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General Engine Checks by Joe Reeves

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  • General Engine Checks by Joe Reeves

    (General Engine Checks)
    (J. Reeves)

    First, check the compression. It should be approx 100+ psi and even on all cylinders.

    Next, with the s/plugs removed, check the spark. It should jump a 7/16" gap with a strong blue flame on all cylinders. (The s/plugs must be removed in order to obtain the highest rpm available). On engines 1972 and older, and engines without solid state ignition, set the tester gap to 1/4". (You neglected to mention the year of the engine!)

    - - - - -
    (Magneto Capacitance Discharge Coils)
    Check the continuity of the ignition coils. Remove the primary orange wire from whatever it's connected to. It may be connected to a powerpack screw type terminal, a rubber plug connector, or it may simply plug onto a small boss terminal of the coil itself.

    Connect the black lead of a ohm meter to the spark plug boot terminal, then with the red ohm meter lead, touch the ground of the coil or the powerhead itself if the coil is still installed.

    Then touch (still with the red lead) the orange wire if it's attached to the coil, or if it's not attached, touch the primary stud of the coil. You should get a reading on both touches (contacts). If not, check the spring terminal inside the rubber boots of the spark plug wire. Poor or no continuity of a coil is one reason for s/plug fouling.

    - - - - -
    (Battery Capacitance Discharge Coils - Continunity Test)
    (Joe Reeves)
    Remove the primary wire the screw type terminal. Remove the coil and unscrew the HT wire from the distributor cap.

    Connect the black lead of a ohm meter to the HT wire, then with the red ohm meter lead, touch the ground wire of the coil.

    Then touch (still with the red lead) the wire that normally attaches to the powerpack output lead. You should get a reading on both touches (contacts). If not, check the HT wire by unscrewing it from the coil. After removing the wire, the check can be repeated using the internal threaded prong within the coil instead of the HT wire. Poor or no continuity of a coil is one reason for erratic or no ignition and/or s/plug fouling.

    - - - - -
    NOTE..... For the older magneto ignition coils, the continuity check would be as follows:

    Checking the continuity of the ignition coils....... Have the ohm meter set to High Ohms.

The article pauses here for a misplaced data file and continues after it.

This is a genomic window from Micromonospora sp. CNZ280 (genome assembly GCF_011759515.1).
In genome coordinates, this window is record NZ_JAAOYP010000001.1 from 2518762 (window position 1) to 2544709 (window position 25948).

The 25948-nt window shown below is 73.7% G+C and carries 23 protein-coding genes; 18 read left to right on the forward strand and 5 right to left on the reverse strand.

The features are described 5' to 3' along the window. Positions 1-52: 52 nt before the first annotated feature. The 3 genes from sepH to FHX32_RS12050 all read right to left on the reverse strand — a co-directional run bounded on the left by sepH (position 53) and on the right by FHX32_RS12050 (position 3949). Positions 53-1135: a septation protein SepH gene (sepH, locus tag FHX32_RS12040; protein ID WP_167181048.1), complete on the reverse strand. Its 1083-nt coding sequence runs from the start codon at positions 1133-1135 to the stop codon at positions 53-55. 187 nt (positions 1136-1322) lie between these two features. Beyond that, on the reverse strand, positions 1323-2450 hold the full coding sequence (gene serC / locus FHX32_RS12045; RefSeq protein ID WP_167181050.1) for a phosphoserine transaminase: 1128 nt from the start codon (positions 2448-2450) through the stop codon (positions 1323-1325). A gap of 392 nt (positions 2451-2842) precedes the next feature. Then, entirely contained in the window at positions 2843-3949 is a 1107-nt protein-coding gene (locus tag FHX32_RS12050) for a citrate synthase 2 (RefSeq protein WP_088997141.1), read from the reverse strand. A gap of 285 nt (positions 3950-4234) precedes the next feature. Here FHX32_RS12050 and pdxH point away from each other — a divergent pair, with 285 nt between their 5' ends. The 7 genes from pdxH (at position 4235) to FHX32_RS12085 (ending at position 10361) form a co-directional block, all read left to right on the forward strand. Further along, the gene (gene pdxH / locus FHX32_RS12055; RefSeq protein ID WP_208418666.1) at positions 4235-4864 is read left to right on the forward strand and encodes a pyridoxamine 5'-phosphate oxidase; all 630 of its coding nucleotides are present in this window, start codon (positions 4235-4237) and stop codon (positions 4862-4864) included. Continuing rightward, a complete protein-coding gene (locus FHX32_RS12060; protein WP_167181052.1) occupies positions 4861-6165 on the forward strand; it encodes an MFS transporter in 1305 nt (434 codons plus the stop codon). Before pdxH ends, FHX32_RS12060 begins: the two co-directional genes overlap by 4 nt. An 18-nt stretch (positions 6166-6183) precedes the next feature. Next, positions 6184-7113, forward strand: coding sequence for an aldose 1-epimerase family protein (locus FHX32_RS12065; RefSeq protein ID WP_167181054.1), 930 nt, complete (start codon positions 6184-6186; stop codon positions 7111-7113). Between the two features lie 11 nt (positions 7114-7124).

Remove the primary wire from points. Remove the coil ground wire. You do not want either of these wires touching anything.
    Connect the black lead of a ohm meter to the spark plug boot terminal, then with the red ohm meter lead, touch the ground wire of the coil.

    Then touch (still with the red lead) the primary wire. You should get a reading on both touches (contacts). If not, check the spring terminal inside the rubber boots of the spark plug wire.

    If there is no continuity between the secondary circuit (spark plug) wire and the primary or ground, remove the coil from the armature plate, then check the continuity directly between the prong within the coil (prong that the plug wire connects to) and the primary and ground. Poor or no continuity of a coil (or plug wire) is one reason for weak spark, s/plug fouling, or no spark.
    - - - - -

    When removing the spark plugs, make a note of which s/plug came from what cylinder. They should all look alike, but if not, that difference should lead a mechanic in a certain direction.

    Remove the spark plugs, then insert a screwdriver or some such object into the cylinder, and have it rest on top of the piston. Do not apply pressure to the screwdriver yet. You simply want to know where the piston is. Now, turn the flywheel by hand and get the piston to come up to dead top center, then drag it down about 1" by turning the flywheel. Now, hold the flywheel tightly and apply pressure to that screwdriver or whatever object you're using. If you can move that piston without moving the flywheel, that indicates that there is play in either the wrist pin area or at the crankshaft to connecting rod area.

    If the engine has been sitting for any length of time (a couple months or more), there's a very good possibility that the carburetor(s) are somewhat fouled/clogged/gummed. If so, they'll require removing, cleaning, and rebuilding.

    Remove the carburetor face plate. Observe the carburetor(s) while you pump the fuel primer bulb. If fuel flows out of the carburetor(s), they will require removing, cleaning, and rebuilding.

    (With Engine Not Running) Check that the throttle plate butterflies are opening full (horizontal) when full throttle is applied. Also check to see that the timer base under the flywheel is advancing to the full spark advance point, up against the rubber cap of the spark advance stop screw.

    Check, while under way, that the engine engages both forward and reverse properly, and that the engine does not jump out of forward gear at a high rpm.

    When running the engine, pulling each s/plug boot terminal off of the s/plugs should result in a even rpm drop throughout.

    stores.ebay.com/Evinrude-Johnson-Outboard-Parts-etc?refid=store



    ---
    ReevesJ32@aol.com

    30+ Years With OMC


    "JUST KEEP ON, KEEPING ON"©
    "Life should NOT be a journey to the grave with the intention of arriving safely in an attractive and well preserved body, but rather to skid in sideways, chocolate in one hand, martini in the other, body thoroughly used up, totally worn out and screaming "WOO HOO what a ride!"
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